The $4 million initiative seeks to preserve and transform the 54-acre area for airplane production, now abandoned, into a historical site where visitors can see how aircraft were built in the early 20th century.
NAHA plans to acquire the property before the year’s end: So far, the group has raised around $2 million, the Dayton Daily News reports, with the city putting down $500,000 and the state, double that.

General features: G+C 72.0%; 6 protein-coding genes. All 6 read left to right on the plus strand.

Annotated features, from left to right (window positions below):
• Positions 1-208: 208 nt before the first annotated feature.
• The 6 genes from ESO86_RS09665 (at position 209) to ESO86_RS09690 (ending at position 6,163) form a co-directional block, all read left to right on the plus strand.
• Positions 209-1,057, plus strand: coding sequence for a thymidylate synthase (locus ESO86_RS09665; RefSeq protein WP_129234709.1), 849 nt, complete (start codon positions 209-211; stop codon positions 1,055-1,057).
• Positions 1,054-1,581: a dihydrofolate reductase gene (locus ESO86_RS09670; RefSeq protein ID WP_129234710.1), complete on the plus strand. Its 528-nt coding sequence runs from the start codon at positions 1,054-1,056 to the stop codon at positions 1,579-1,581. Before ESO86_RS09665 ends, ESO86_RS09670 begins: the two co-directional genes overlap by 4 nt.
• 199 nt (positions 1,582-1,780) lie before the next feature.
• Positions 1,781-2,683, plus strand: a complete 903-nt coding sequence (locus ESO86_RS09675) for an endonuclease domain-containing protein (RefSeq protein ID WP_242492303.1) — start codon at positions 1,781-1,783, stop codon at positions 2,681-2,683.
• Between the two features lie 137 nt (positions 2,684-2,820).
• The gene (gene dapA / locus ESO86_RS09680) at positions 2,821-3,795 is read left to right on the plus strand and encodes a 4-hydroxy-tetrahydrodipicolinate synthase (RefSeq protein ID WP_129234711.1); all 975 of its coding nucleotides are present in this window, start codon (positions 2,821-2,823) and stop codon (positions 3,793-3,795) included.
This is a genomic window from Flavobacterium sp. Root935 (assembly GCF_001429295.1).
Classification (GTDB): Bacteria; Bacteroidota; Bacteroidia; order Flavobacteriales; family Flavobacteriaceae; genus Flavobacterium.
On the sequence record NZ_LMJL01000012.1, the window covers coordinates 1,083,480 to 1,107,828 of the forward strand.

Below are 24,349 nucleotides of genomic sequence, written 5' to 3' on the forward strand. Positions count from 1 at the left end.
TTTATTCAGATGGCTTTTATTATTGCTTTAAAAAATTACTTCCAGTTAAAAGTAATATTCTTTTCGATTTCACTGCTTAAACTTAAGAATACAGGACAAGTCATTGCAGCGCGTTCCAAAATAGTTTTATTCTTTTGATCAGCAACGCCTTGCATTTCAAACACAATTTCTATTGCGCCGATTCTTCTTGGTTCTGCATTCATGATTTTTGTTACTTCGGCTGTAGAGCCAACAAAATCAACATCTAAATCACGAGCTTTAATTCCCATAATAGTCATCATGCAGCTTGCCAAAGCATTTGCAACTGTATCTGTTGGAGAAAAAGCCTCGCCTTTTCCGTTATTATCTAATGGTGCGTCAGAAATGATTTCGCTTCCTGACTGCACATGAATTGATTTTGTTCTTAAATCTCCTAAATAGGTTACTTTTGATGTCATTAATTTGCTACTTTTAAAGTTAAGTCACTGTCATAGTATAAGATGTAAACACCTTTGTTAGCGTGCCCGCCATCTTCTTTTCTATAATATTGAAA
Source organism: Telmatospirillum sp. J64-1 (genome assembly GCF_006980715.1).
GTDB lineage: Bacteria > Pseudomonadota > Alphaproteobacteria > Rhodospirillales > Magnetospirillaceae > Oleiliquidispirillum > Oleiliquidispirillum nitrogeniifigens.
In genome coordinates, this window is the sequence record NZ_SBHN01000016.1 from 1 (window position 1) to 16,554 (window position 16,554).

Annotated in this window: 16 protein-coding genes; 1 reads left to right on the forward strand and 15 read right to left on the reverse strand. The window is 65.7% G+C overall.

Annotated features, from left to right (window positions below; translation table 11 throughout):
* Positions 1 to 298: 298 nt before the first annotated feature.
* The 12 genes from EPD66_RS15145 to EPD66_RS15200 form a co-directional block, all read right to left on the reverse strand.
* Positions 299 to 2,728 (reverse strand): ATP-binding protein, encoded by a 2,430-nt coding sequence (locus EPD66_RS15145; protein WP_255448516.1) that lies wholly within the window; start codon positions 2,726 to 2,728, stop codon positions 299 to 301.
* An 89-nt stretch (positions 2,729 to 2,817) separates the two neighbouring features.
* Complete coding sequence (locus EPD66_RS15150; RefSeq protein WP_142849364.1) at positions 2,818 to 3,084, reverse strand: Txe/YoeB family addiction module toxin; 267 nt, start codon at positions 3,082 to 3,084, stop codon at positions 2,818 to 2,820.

Like nearly every Rust Belt city, Dayton was hit hard by deindustrialization and harder still by the 2008 recession. With major employers like National Cash Register (NCR), the Mead Paper Company, and General Motors downsizing or gone altogether, the city’s population has declined by 100,000 since the 1960s.
Yet city leaders believe that aviation tourism, bolstered by strong transportation links to Indianapolis, Columbus, and Cincinnati, will draw visitors to Dayton to learn about airplanes and you know, spend some money, although the economic impact of heritage tourism is unclear.